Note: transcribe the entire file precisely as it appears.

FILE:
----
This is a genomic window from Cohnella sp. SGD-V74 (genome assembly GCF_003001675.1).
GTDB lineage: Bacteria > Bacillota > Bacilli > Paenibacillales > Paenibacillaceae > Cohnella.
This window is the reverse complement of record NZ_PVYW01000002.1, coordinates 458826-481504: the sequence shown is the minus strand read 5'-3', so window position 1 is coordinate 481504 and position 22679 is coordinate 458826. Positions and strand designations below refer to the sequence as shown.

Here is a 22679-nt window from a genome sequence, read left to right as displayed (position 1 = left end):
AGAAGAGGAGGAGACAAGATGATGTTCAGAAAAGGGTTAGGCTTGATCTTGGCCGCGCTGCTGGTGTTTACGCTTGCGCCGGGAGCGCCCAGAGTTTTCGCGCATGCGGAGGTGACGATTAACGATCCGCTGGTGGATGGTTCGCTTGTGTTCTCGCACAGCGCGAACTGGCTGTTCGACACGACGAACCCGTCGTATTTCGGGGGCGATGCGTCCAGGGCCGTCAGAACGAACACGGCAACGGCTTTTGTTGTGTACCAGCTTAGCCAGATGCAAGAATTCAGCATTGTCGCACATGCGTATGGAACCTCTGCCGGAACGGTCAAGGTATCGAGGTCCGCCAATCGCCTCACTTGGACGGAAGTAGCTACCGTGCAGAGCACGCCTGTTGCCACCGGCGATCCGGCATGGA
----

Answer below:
This is a genomic window from Cohnella sp. SGD-V74 (genome assembly GCF_003001675.1).
GTDB lineage: Bacteria > Bacillota > Bacilli > Paenibacillales > Paenibacillaceae > Cohnella.
This window is the reverse complement of record NZ_PVYW01000002.1, coordinates 458826-481504: the sequence shown is the minus strand read 5'-3', so window position 1 is coordinate 481504 and position 22679 is coordinate 458826. Positions and strand designations below refer to the sequence as shown.

Here is a 22679-nt window from a genome sequence, read left to right as displayed (position 1 = left end):
AGAAGAGGAGGAGACAAGATGATGTTCAGAAAAGGGTTAGGCTTGATCTTGGCCGCGCTGCTGGTGTTTACGCTTGCGCCGGGAGCGCCCAGAGTTTTCGCGCATGCGGAGGTGACGATTAACGATCCGCTGGTGGATGGTTCGCTTGTGTTCTCGCACAGCGCGAACTGGCTGTTCGACACGACGAACCCGTCGTATTTCGGGGGCGATGCGTCCAGGGCCGTCAGAACGAACACGGCAACGGCTTTTGTTGTGTACCAGCTTAGCCAGATGCAAGAATTCAGCATTGTCGCACATGCGTATGGAACCTCTGCCGGAACGGTCAAGGTATCGAGGTCCGCCAATCGCCTCACTTGGACGGAAGTAGCTACCGTGCAGAGCACGCCTGTTGCCACCGGCGATCCGGCATGGA